The Common Good
January 2007

The Name is "Maestro"

by Ed Spivey Jr. | January 2007

Just try to play the violin under a low-hanging ceiling fan.

There comes a time in a man’s life when he needs to take on new challenges, to stretch himself, to spread his wings, even though, if history is any guide, they will be wings of mediocrity. As one who proudly uses the term “above average” in his résumé, who becomes swollen with misplaced pride after accomplishing the simplest of tasks, such as flossing, I nonetheless wanted to try something completely different. Plus, there was nothing good on TV.

For a middle-aged man looking for new pursuits, the choices are unlimited. The interests of my youth were still tempting, of course, but I didn’t want to settle too quickly on becoming a cowboy or astronaut. Nuclear science sounded like a good hobby, but it would probably require some remedial study. Likewise, weekend fishmonger carries a certain cachet, what with the cool rubber apron. But in the end, I settled on the violin.

I mean, how hard could it be? Several of my friends have young children who take lessons, and they don’t have half the life skills I could apply to learning the instrument. (I’m an excellent typist, for example, giving me the dexterity one needs to play in, like, the New York Philharmonica, or whatever.) Plus, attending weekly beginners classes with 5- to 8-year-olds would mean that, finally, I’d be the big kid in school. (Oh, yes ... it’s payback time.) Unfortunately, a person my age is not welcome in that class, so my mother won’t experience the joy of attending a concert and whispering to a friend, “That’s my son, the tall one in the back.”

So I settled for a private teacher, a respected soloist who was a child prodigy at age 12 and, unlike most prodigies, grew up to be the size of an offensive lineman. This is definitely NOT a guy whose motorcycle you want to mess with, if he has one, which he doesn’t, although he sure looks like he does.

Turns out, he’s also a licensed dog rescuer. So when I waited for my first lesson in his living room, several large animals surrounded me, drooling and nudging me to find a meaty part to chew on. Dog breath notwithstanding, the hardest part of waiting was listening to a beautiful Beethoven interpretation coming from the other room—and then watching as a teenager walks out, chewing her gum in a superior manner. (You know how violinists can get. I hear Itzhak Perlman gives noogies to lesser musicians when he passes by.)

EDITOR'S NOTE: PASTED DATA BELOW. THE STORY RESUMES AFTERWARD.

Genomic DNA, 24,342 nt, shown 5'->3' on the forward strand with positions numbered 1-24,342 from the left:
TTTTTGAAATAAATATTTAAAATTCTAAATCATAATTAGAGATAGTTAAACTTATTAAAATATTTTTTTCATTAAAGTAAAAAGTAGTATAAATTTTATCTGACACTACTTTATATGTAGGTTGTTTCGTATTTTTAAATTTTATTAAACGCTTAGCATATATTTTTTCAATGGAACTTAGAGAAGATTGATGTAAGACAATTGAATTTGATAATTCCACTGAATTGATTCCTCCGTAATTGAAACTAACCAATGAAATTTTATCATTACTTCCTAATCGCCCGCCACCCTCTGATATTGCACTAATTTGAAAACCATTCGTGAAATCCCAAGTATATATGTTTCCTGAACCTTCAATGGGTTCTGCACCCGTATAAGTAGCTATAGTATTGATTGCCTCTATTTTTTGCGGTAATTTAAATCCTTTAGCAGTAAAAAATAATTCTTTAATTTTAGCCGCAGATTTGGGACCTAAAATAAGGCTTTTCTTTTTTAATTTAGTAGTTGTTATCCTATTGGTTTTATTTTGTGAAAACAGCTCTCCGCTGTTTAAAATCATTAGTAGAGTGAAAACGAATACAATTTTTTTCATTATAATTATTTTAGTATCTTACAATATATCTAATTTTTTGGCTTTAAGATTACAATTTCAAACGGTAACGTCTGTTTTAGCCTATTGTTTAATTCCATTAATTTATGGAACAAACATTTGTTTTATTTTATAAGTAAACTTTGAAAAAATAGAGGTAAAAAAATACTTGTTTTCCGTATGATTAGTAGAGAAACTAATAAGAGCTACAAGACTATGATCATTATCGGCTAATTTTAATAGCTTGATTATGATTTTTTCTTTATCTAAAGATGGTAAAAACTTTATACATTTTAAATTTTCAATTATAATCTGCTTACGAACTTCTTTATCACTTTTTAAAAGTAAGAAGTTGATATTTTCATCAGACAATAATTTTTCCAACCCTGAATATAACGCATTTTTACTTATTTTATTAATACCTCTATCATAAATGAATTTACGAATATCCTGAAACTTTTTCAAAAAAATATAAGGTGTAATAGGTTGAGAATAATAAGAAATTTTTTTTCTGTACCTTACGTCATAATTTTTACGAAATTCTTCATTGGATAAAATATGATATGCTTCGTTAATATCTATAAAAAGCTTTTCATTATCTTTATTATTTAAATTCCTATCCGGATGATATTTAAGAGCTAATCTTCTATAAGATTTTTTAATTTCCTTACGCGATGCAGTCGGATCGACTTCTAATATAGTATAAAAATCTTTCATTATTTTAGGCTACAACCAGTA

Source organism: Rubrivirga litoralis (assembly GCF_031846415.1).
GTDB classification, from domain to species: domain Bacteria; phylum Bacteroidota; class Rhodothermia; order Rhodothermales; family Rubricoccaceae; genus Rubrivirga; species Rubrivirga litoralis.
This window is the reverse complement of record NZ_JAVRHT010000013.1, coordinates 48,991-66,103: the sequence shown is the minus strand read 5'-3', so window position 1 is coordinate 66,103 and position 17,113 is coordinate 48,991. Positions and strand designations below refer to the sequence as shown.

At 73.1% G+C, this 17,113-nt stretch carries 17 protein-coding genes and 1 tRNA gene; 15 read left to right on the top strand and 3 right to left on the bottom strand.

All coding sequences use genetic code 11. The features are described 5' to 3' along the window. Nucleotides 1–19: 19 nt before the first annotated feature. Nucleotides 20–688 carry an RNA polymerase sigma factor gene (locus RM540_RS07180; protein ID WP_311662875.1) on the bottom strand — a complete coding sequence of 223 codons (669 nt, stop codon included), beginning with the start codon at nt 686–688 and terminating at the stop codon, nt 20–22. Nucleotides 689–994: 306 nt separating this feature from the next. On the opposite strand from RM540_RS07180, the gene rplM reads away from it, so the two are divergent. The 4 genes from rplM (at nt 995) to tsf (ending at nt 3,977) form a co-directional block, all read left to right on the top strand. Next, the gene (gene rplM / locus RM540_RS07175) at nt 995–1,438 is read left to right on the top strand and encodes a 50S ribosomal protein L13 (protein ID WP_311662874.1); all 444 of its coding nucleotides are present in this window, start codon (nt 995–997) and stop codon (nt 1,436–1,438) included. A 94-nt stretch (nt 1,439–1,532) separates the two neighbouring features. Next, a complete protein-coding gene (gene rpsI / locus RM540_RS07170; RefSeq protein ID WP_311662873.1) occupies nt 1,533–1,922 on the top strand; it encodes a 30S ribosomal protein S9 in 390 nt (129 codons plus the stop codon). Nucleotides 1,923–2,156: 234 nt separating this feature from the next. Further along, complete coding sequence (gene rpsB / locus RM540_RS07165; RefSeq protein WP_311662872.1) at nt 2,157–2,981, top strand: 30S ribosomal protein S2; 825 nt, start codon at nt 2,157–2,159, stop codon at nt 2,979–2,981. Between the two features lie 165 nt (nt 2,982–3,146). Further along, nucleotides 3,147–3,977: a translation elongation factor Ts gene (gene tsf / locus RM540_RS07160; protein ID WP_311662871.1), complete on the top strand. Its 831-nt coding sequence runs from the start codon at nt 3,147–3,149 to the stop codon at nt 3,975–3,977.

Then it was my turn. I walked in with my rented violin and confidently assured the teacher that I should have no trouble learning the instrument, just as soon as the pit bull lets go of my leg. (“Peanut, put him down!”) Peanut? Impressed at my self-confidence, he immediately assigned me a difficult classical piece by Mozart. (You didn’t know that “Twinkle, Twinkle, Little Star” was by Mozart, did you?)

IT HAS BEEN SAID that the violin is the only instrument that can replicate the complexity of the human voice or, in my case, the voice of a human that just slammed his fingers in the car door. Frankly, I was surprised at the difficulty of learning the instrument, despite the rigorous discipline of playing several minutes each day. My failure to master the violin has left me with only one conclusion: There is a fundamental design flaw in the instrument.

For one thing, the violin doesn’t come with a strap, so you have to—get this—actually hold it against your neck. I kid you not. Like you’re changing a pillow case or something. Plus, it gives you a double chin, and at my age who needs that?

The finger board of the violin contains no frets, thus permitting an endless variation on a single note, all but one of which is terribly, painfully, insufferably wrong. Either you play the note precisely right, or the cats walk around with a migraine and small cracks appear in your home’s foundation.

And then there’s the bow. What, all that creativity during the Renaissance and they couldn’t invent the guitar pick? (And just try to play the violin under a low-hanging ceiling fan. Trust me, you only do that once.)

On the other hand, the bow is useful for pointing out unwashed dishes in the sink and for scratching your back after a shower. And it’s great for poking the cats to get off things.

As hard as it is to play, at least the violin looks good around the house. It’s kind of artistic, resting on the antique cabinet in the dining room, like one of those Cézanne still lifes: You know, Violin With Wild Flowers and Wild Game, perhaps. Or, in my case, Violin With Unfolded Laundry and Remote Control. (So THAT’S where it is!)

BUT, UNDAUNTED, I will continue to practice for the day that I can provide musical gravitas to our office worship services. I can already imagine the grateful wincing of joy in the faces of the congregation, with every head bowed and every hair reverently standing on end. And I just thought of something: “Twinkle, Twinkle, Little Star” is sort of an Advent song, right?

Ed Spivey Jr. is art director of
Sojourners.

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